It’s tempting to believe that the next generation will experience more turbulence and change than any before. Again this hypothesis falls apart under any sort of empirical scrutiny. Take a look at your grandparents if you want to see a generation who experienced true upheaval. Young people today live in a world of exceptional stability by comparison.
Ever since the ‘youthquake’ of the 1950s and 1960s, from which emerged the new concept of the teenager, there has been a tendency to view the next generation as a distinct and exotic species.
As David Bowie puts it:
Look at your children
See their faces in golden rays
Don’t kid yourself they belong to you
They’re the start of a coming race
The truth is rather more prosaic. But there is little commercial value in the proposition: Millennials – They’re just not that interesting. I can’t see your VP of Talent Acquisition rushing to that seminar.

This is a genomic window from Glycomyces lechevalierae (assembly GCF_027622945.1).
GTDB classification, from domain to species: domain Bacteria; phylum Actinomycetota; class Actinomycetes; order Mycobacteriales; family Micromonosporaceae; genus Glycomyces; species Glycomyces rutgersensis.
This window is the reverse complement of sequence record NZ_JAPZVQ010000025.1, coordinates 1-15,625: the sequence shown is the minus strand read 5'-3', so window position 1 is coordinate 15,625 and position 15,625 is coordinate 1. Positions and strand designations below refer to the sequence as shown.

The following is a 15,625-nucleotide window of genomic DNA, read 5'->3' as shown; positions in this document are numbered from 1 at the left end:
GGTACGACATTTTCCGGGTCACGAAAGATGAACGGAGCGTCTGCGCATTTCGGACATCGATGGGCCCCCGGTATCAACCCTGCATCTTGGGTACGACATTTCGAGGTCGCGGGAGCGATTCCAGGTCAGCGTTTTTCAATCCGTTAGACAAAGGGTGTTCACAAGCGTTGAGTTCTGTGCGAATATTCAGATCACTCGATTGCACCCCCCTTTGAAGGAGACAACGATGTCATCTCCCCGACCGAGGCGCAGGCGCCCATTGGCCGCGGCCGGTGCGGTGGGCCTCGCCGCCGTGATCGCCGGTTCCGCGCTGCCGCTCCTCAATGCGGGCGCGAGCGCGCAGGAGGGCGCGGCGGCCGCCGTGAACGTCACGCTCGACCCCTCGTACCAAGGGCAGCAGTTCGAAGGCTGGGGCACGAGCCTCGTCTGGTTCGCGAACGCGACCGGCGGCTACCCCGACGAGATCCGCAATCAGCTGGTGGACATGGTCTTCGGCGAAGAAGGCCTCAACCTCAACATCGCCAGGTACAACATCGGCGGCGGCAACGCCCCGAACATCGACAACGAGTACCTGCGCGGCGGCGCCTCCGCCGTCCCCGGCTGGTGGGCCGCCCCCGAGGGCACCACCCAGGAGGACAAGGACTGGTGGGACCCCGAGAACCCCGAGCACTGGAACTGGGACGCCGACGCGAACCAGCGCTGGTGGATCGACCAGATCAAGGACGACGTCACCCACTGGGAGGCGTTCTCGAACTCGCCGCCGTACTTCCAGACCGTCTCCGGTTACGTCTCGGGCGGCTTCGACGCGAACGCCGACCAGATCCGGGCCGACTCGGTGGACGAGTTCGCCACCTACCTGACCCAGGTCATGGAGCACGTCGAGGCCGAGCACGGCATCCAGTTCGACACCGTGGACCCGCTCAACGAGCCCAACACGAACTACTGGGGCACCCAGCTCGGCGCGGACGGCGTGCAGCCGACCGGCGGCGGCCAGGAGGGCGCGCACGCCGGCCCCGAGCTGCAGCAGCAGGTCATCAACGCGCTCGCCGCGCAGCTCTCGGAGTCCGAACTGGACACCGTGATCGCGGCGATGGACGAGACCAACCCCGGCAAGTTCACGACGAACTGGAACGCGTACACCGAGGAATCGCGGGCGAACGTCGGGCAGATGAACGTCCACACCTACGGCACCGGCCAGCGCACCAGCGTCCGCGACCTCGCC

If you want a really robust analysis of the segmentation by values at the heart of western society, try Jonathan Haidt’s brilliant book, The Righteous Mind. Haidt is Professor of Ethical Leadership at New York University’s Stern School of Business. Haidt puts forward a coherent thesis to explain human values, based on a vast data basis. As with much of Be Bulletproof, this thesis has its roots in the logic of evolutionary psychology.
Put simply, our minds have evolved certain emotional responses because those responses would have facilitated a behavior best suited to keeping our ancestors alive. Hence they are more likely to be inherited by subsequent generations.